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'Our big concern is the placement': Mental health care center stalls in La Grange

While the group met permit requirements, residents took strong opposition to the facility. The mayor advised the city should wait until there is more information.

LA GRANGE, Ky. — Kentucky Mental Health Care (KMHC) plans to bring its services to La Grange, though it met a major roadblock Monday.

Before a presentation to La Grange City Council, a Facebook post referred to the new facility as a methadone clinic

"It was certainly a surprise to us," Mayor John Black said.

While the group met permit requirements, people in attendance took strong opposition to the facility. Black advised the city should wait until there is more information available.

"We had to react," he said. "React quickly, with very little information." 

The majority of neighbors and business owners that WHAS11 spoke with in La Grange said the resource is needed but the location is a problem.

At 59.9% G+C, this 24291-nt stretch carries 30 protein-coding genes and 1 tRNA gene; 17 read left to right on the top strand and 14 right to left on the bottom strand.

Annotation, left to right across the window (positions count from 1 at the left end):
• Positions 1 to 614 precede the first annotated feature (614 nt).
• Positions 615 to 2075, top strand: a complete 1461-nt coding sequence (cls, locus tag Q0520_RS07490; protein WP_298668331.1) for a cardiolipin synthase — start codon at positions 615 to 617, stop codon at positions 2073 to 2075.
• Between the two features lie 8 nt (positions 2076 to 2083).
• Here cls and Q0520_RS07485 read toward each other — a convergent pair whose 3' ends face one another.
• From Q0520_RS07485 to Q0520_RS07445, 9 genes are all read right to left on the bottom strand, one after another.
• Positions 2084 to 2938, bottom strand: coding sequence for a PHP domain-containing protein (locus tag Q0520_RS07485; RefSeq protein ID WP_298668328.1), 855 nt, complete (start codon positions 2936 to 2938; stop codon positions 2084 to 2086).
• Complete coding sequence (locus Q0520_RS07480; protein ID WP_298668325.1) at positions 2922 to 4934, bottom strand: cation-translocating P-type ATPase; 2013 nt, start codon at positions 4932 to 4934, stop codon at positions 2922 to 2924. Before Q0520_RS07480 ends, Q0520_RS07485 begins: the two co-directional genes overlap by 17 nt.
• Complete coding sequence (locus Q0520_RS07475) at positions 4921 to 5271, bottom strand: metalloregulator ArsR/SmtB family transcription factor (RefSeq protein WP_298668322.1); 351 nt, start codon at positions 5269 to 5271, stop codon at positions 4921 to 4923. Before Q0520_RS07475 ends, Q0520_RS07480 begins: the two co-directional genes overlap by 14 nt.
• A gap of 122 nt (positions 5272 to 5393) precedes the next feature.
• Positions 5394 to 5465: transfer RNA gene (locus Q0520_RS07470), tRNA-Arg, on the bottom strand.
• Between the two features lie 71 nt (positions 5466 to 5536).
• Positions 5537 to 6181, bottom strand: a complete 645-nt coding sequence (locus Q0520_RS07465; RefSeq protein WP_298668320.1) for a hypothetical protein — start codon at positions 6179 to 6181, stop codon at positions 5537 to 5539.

"Our big concern is the placement, "Jason Kinser said. He owns One Nineteen West Main Restaurant.

This new facility would be about a block from the historic main street, inside the old library on Jefferson Street.

Kinser described past experiences with Methadone Clinics, seeing people impacted walk around afterward. He said they look like, "Zombies" and worried they'd ask his customers for money.

KMHC CEO Joe Nally said services for people with opioid dependencies will only comprise less than 10% of their business. 

Nally sent the following statement to WHAS11.

"What’s happening in La Grange is a clear illustration of stigma in action.
Defining those who struggle with mental health issues as “zombies,” “addicts,” or “criminals,” is judgmental, discriminatory, and truly, heartbreaking behavior.
This stigma directly contributes to the crisis-level lack of resources we currently find ourselves in."

Matthew LaRocco, a substance abuse counselor, has referred clients to KMHC facilities in the past and noted positive reviews. 

He also explained why methadone clinics are important.

"It eliminates cravings, additionally, it blocks the effects of using other opioids, and if I use an opioid in addition to that medication I am not going to get high like I used to," LaRocco explained.

That service might still come to LaGrange. But, the mayor says he wants time to learn more.

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